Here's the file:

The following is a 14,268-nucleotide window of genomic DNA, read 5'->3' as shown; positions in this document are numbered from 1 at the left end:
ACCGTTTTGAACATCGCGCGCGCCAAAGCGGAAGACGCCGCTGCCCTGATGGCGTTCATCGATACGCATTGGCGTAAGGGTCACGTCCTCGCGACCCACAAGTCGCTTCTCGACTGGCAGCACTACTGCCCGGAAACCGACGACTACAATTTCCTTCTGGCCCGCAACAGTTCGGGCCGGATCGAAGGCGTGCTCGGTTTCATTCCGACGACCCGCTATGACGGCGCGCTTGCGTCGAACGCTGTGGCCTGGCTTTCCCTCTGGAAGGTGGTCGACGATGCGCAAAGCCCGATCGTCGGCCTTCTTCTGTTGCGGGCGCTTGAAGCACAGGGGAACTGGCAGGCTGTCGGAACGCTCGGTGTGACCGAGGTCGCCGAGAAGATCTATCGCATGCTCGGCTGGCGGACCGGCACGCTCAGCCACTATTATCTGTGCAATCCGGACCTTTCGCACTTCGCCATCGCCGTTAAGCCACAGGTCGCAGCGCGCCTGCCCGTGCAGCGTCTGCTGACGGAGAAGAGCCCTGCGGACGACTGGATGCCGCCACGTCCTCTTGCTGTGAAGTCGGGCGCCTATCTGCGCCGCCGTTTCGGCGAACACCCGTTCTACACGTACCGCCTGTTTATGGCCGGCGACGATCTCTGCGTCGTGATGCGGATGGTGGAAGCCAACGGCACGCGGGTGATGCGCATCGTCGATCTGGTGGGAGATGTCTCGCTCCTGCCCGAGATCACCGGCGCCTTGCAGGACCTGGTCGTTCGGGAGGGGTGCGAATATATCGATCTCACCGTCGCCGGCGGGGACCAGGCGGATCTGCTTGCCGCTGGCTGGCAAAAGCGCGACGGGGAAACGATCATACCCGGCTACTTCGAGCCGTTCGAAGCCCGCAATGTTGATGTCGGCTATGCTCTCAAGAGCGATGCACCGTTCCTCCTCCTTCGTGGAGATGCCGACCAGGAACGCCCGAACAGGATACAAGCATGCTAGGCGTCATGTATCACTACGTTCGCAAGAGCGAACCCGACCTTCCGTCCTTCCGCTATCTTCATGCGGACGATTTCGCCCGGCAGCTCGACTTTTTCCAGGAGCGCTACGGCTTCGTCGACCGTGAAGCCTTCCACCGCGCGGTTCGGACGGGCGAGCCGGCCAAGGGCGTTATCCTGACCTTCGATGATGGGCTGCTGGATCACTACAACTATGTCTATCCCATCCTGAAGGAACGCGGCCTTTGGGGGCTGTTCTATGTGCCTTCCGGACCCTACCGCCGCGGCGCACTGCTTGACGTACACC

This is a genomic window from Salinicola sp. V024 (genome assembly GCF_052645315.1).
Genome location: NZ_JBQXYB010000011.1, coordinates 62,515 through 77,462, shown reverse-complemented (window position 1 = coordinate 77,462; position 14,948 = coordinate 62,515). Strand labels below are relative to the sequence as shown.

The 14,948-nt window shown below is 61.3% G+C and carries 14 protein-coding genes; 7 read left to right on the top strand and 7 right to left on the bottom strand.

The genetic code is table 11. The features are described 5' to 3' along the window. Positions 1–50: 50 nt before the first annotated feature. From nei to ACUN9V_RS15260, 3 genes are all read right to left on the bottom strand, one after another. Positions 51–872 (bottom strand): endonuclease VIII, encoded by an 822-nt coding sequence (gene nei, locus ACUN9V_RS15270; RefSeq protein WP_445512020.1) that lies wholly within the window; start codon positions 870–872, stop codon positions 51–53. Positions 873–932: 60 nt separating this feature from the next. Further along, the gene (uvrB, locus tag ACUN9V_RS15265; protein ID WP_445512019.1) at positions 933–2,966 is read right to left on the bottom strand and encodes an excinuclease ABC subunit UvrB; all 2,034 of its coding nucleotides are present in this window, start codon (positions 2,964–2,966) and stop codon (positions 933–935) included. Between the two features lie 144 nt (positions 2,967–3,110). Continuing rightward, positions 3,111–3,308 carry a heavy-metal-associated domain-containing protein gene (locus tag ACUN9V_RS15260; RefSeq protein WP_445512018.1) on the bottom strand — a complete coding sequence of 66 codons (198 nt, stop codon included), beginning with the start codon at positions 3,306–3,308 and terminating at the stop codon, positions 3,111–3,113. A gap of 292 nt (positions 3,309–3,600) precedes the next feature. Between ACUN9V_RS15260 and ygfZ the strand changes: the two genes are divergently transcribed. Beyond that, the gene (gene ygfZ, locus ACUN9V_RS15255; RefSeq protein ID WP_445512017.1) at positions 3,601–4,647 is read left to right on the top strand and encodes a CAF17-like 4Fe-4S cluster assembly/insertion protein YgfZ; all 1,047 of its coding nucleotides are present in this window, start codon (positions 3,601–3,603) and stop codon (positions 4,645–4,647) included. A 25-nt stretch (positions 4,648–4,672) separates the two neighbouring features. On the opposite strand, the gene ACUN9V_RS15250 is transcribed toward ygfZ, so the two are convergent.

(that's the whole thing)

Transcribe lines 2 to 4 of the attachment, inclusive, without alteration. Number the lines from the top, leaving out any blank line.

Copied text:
ACCGTTTTGAACATCGCGCGCGCCAAAGCGGAAGACGCCGCTGCCCTGATGGCGTTCATCGATACGCATTGGCGTAAGGGTCACGTCCTCGCGACCCACAAGTCGCTTCTCGACTGGCAGCACTACTGCCCGGAAACCGACGACTACAATTTCCTTCTGGCCCGCAACAGTTCGGGCCGGATCGAAGGCGTGCTCGGTTTCATTCCGACGACCCGCTATGACGGCGCGCTTGCGTCGAACGCTGTGGCCTGGCTTTCCCTCTGGAAGGTGGTCGACGATGCGCAAAGCCCGATCGTCGGCCTTCTTCTGTTGCGGGCGCTTGAAGCACAGGGGAACTGGCAGGCTGTCGGAACGCTCGGTGTGACCGAGGTCGCCGAGAAGATCTATCGCATGCTCGGCTGGCGGACCGGCACGCTCAGCCACTATTATCTGTGCAATCCGGACCTTTCGCACTTCGCCATCGCCGTTAAGCCACAGGTCGCAGCGCGCCTGCCCGTGCAGCGTCTGCTGACGGAGAAGAGCCCTGCGGACGACTGGATGCCGCCACGTCCTCTTGCTGTGAAGTCGGGCGCCTATCTGCGCCGCCGTTTCGGCGAACACCCGTTCTACACGTACCGCCTGTTTATGGCCGGCGACGATCTCTGCGTCGTGATGCGGATGGTGGAAGCCAACGGCACGCGGGTGATGCGCATCGTCGATCTGGTGGGAGATGTCTCGCTCCTGCCCGAGATCACCGGCGCCTTGCAGGACCTGGTCGTTCGGGAGGGGTGCGAATATATCGATCTCACCGTCGCCGGCGGGGACCAGGCGGATCTGCTTGCCGCTGGCTGGCAAAAGCGCGACGGGGAAACGATCATACCCGGCTACTTCGAGCCGTTCGAAGCCCGCAATGTTGATGTCGGCTATGCTCTCAAGAGCGATGCACCGTTCCTCCTCCTTCGTGGAGATGCCGACCAGGAACGCCCGAACAGGATACAAGCATGCTAGGCGTCATGTATCACTACGTTCGCAAGAGCGAACCCGACCTTCCGTCCTTCCGCTATCTTCATGCGGACGATTTCGCCCGGCAGCTCGACTTTTTCCAGGAGCGCTACGGCTTCGTCGACCGTGAAGCCTTCCACCGCGCGGTTCGGACGGGCGAGCCGGCCAAGGGCGTTATCCTGACCTTCGATGATGGGCTGCTGGATCACTACAACTATGTCTATCCCATCCTGAAGGAACGCGGCCTTTGGGGGCTGTTCTATGTGCCTTCCGGACCCTACCGCCGCGGCGCACTGCTTGACGTACACC

This is a genomic window from Salinicola sp. V024 (genome assembly GCF_052645315.1).
Genome location: NZ_JBQXYB010000011.1, coordinates 62,515 through 77,462, shown reverse-complemented (window position 1 = coordinate 77,462; position 14,948 = coordinate 62,515). Strand labels below are relative to the sequence as shown.